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Range Support: "We don't play well with others"

  • Published
  • By By Airman 1st Class Joe McFadden
  • 1st Special Operations Wing Public Affairs
Editor's note: The 1st Special Operations Support Squadron Range Support flight is dedicated to providing Air Force Special Operations Command, the 1st Special Operations Wing, joint and coalition units with realistic training scenarios in preparation for real world challenges. The flight is comprised of four departments: opposition forces, assault zones, maritime training, and Survival, Evasion, Resistance and Escape. This is part two of a four-part series highlighting each of those divisions.

Armed with an M-16 rifle, half a dozen ground-burst simulators and a caseload of M-18 smoke grenades, Mathew Comeau, 1st Special Operations Support Squadron Range Support flight opposition forces member, looked like he was going to a war zone or coming right out of an action movie. In one of the pockets on his Vietnam War-era jungle fatigues, he carried a radio-control panel linked to an air-burst device and potential booby traps strategically placed throughout the urban environment.

After loading the ammunition into his weapon, he pressed the play button on his portable music device, adjusted his sunglasses and smiled.

"It's time to go to work," he said as he raised his rifle into the air and pulled the trigger three times.

Despite his formidable-looking arsenal, Mr. Comeau's bullets were blanks, and he wasn't heading into combat. And although he had a soundtrack playing in his ears, he wasn't acting for a role in a film either. But his actions--shooting each burst of rifle-fire or setting off another ear-splitting explosion--were the closest to real combat some Airmen may have seen this side of a deployment or outside a cinema.

With those three shots, Mr. Comeau kicked off the next phase of combat survival training at an undisclosed location in the Eglin Range May 13.

His objective: to make the next eight hours as unbearable as possible for the Airmen going through the course. Throughout the night, he and fellow OPFOR members detonated blasts in a simulated urban environment and later pursued teams undertaking a 3.4-kilometer hike in the woods.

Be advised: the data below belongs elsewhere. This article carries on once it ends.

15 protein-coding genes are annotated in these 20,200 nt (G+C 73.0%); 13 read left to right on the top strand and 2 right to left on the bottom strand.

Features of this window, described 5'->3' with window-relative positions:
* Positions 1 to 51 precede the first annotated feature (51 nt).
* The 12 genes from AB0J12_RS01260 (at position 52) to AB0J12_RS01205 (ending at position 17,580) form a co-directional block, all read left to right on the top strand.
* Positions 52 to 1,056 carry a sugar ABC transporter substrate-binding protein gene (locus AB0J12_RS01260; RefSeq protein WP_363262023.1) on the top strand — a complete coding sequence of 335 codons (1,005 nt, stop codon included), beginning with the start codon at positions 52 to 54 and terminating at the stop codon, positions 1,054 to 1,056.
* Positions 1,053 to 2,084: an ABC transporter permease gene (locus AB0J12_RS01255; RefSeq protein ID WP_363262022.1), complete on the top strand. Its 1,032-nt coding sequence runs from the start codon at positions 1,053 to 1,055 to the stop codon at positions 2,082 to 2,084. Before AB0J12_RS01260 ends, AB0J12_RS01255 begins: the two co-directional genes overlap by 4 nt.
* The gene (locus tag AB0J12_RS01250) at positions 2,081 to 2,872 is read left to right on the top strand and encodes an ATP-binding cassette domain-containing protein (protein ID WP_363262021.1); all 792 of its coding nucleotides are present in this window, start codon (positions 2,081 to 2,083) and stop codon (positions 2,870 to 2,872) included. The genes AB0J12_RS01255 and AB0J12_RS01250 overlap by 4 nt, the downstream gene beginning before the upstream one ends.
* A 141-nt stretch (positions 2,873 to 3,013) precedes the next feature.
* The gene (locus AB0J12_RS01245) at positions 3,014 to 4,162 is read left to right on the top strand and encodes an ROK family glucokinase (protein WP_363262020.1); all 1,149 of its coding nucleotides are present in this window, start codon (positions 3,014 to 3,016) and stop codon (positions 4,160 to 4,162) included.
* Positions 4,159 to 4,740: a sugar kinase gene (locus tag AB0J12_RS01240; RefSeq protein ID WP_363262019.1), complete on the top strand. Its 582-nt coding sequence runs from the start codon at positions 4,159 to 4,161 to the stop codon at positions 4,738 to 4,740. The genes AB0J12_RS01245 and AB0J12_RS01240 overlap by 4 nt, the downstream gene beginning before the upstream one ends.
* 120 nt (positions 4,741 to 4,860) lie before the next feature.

Just as their name effectively states their purpose, OPFOR's motto, "We don't play well with others," and the skull and crossbones on their logo properly underscore their attitude toward each tasking.

"We try to replicate here what Airmen who are deployed downrange are seeing now," said Jeff Morrison, 1st SOSS Range Support flight OPFOR team chief. "We represent the threat to those on the ground and in the air, and we bring more realism to the training."

With assets including all-terrain vehicles, an armory of firepower and a vast array of pyrotechnics, OPFOR provides support capabilities to 1st Special Operations Wing aircraft and ground assets, and, when available, other AFSOC, Air Force and joint partners who request them. Depending on the needs of each assignment, the department can stage target acquisition devices, combat search and rescue assets, armed escort and reconnaissance, high value target pursuit and rotary or fixed wing infiltration/exfiltration. They can even stage anti-aircraft weapon simulation to better accustom aircrew to the potential dangers of being shot down.

While the combat survival training course is conducted by Survival, Evasion, Resistance and Escape instructors, the presence of OPFOR can add unpredictability and risk to any training scenario the way a classroom lesson or slideshow presentation may not fully convey.

"From a SERE standpoint, OPFOR gives us the ability to have the most realistic training we can out here," said one SERE instructor. "Our program is superior to similar programs, because other programs do not have this range or the OPFOR team. It's a nice relationship we have with OPFOR toward making the best training possible."

More important than simply playing an adversary, OPFOR members act as a safety net, placing the well-being of the students, no matter the severity of the scenario, above everything they do. While in the role of enemy stalker, OPFOR members will often offer corrections to Airmen who make flawed decisions, such as being too loud in the field, which could lead to severe consequences.

"We remind them to cover their tracks and not walk too close to the road because that's how we're able to find them," said Charles Stewart, 1st SOSS Range Support flight OPFOR member. "You can never take the easy way."

Like many of the Range Support flight members, OPFOR is made up of former military personnel like Tactical Air Control Party instructors and combat controllers. Any advice they give and the concern they show for the students is therefore rooted in the lessons each of the members learned from their own experience.

As this exercise came to a close, many of the SERE students agreed the added menace of being shot at and chased by Mr. Stewart and Mr. Comeau made the exercise on the range much more than just another day in the woods. But as intense as it was, it was only a small representation of what OPFOR can provide to Range Support clientele.

And for OPFOR members like Mr. Morrison, they say it's the best way to continue to feel connected to the ongoing Air Force mission.

"It's like we're still in the fight," he said. "We've already been through it at some point in our careers. So now we can concentrate on doing this for the benefit of the Airmen today."